Health is one of Italy’s development priorities; it provides strong support to multilateral health organizations
In 2016 (latest year for which full data is available), Italy contributed US$271 million to health official development assistance (ODA), increasing by 10% compared to 2015 contributions. However, the proportion going to global health went down from 6% to 5% in the same period (DAC average: 8%). This is because although Italy has started to increase its ODA levels, global health has increased at a slower pace than other sectors.
Italy’s ODA to global health remains relatively low: Italy was the 11th-largest donor to global health in 2016 in absolute terms, compared to other members of the Organisation for Economic Co-operation and Development’s (OECD) Development Assistance Committee (DAC). In relative terms it was the 19th largest donor.
Health has been a priority for Italy’s development policy in the past, and has been reaffirmed as a strategic priority.
Health has been a priority for Italy’s development policy in the past and has been reaffirmed as a strategic priority in the ‘Programming Guidelines and Directions for Italian Development Cooperation 2017-2019’. Within health, the guidelines place a focus on health system strengthening (HSS); maternal, newborn, and child health (MNCH); non-communicable chronic diseases; communicable diseases; and mental health.
As with the rest of its ODA, Italy delivers most of its health ODA multilaterally: 75% in 2016, or US$204 million (+22% compared to 2015 levels). The largest share of multilateral funding was core contributions to the EU (37% of total health ODA in 2016, which was a 29% increase compared to 2015).
Italy strongly supports health multilaterals. On August 25, 2019, during the G7 Head of State summit in Biarritz, Italy announced an early pledge of €160 million (US$177 million) to the Global Fund to Fight AIDS, Tuberculosis, and Malaria, for the replenishment period of 2020-2022. This represents an increase of 15% from the previous contribution. Italy has been a strong supporter of the Global Fund from its onset, playing a major role in its creation at the G8 Summit in Geneva in 2001, and hosting the first meeting of donors to replenish the Global Fund’s resources in Rome in 2005. During the last Global Fund replenishment in 2016, Italy increased its contribution by 40%, from €100 million (US$ 110 million) to €140 million (US$155 million). In 2017, Italy introduced the ‘5% initiative’, which means that Italy will keep 5% of its 2017 to 2019 contribution to the Global Fund (€7 million, US$8 million for the direct financing of synergistic initiatives implemented by Italian research institutes. The activities will be identified and agreed on together with the Global Fund.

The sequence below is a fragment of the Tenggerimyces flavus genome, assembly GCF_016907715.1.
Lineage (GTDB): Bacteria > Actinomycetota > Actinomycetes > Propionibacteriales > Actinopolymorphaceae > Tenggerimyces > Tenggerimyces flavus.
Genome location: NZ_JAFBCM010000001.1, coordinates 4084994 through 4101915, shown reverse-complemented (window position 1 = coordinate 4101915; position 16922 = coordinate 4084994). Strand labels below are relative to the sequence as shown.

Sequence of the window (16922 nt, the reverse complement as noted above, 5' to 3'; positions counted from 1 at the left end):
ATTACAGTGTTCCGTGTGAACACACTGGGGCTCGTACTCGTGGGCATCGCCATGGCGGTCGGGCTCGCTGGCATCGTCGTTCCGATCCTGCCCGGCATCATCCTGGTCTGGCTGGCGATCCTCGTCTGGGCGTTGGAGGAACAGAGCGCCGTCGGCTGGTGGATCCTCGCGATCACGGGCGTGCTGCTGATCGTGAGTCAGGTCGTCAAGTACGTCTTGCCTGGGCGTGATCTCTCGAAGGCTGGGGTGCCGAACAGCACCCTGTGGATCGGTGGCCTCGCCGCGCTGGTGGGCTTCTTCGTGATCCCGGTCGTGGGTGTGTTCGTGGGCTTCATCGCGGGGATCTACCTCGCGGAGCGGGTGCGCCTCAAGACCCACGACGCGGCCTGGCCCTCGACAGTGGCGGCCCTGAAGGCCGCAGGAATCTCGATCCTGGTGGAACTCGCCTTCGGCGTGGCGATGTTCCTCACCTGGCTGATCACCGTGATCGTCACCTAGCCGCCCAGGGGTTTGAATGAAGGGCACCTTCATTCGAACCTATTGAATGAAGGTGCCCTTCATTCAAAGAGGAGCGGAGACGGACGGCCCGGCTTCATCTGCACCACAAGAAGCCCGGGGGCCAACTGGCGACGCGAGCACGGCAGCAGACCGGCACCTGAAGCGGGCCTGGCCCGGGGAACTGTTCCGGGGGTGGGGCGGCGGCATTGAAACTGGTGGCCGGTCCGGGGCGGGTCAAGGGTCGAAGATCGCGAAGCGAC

Italy is also a major funder of Gavi, the Vaccine Alliance (Gavi). It supports Gavi mostly through innovative finance mechanisms. With nearly 50% of total contributions, Italy is the largest donor (US$264 between 2016 and 2020) to Gavi’s Advance Market Commitment (AMC), a mechanism that provides market incentives for vaccine makers to develop and produce sustainable and affordable products for neglected diseases. Italy is also a significant contributor to the International Financing Facility for Immunization (IFFIm), a financing entity that makes immediate funding available to Gavi. According to Gavi, Italy will contribute US$101 million (8% of total funding) to IFFIm between 2016 and 2020. In addition, in 2015, Italy committed €100 million (US$117 million) in direct funding to Gavi for 2016 to 2020, its first-ever direct contribution. Taking together all funding mechanisms (AMC, IFFIm, and direct funding), Italy has given a total of US$482 million for Gavi’s 2016 to 2020 funding period.
Italy’s bilateral ODA to health amounted to US$124 million in 2017 (latest year for which bilateral data is available), corresponding to 4% of Italy’s total bilateral ODA. This represents a substantial increase compared to US$68 million in 2016. Within health, funding focused on infectious disease control (36% of bilateral ODA in 2017), basic healthcare (14%), and medical services (13%). This is partly in line with the priorities spelled out in the Guidelines for Development Cooperation 2016-2018, which included a focus on universal health care (UHC) and HSS. Contributions to global health research and development (R&D) have been low compared to other donors (for more details, see section ‘Deep Dive: Global Health R&D).
Italy’s recent initiatives in the global health sector include instituting a global day against infantile diarrhea. During her visit in Geneva in March 2019 to celebrate World Water Day, Italy’s Vice Minister of Foreign Affairs Emanuela Del Re raised awareness for the issue. Diarrhea is the second main cause of death among children under five. This initiative will most likely be discussed at the World Health Organisation Assembly (WHA) in 2020.
DGCS defines priorities within global health
Within the Ministry of Foreign Affairs and Development Cooperation (MAECI), the Directorate General for Development Cooperation (DGCS) defines Italy’s priorities around global health. Relevant departments include the Deputy Minister’s cabinet, geographic departments, and the unit on multilateral development cooperation, which is in charge of relations with multilateral organizations working on global health, such as the Global Fund. Within the Italian Agency for Development Cooperation (AICS), the office in charge of programs in the health sector is the ‘Human Development’ office. It is currently headed by Leone Gianturco.
Italy’s priority countries for bilateral cooperation on health:
- South Africa
- Burkina Faso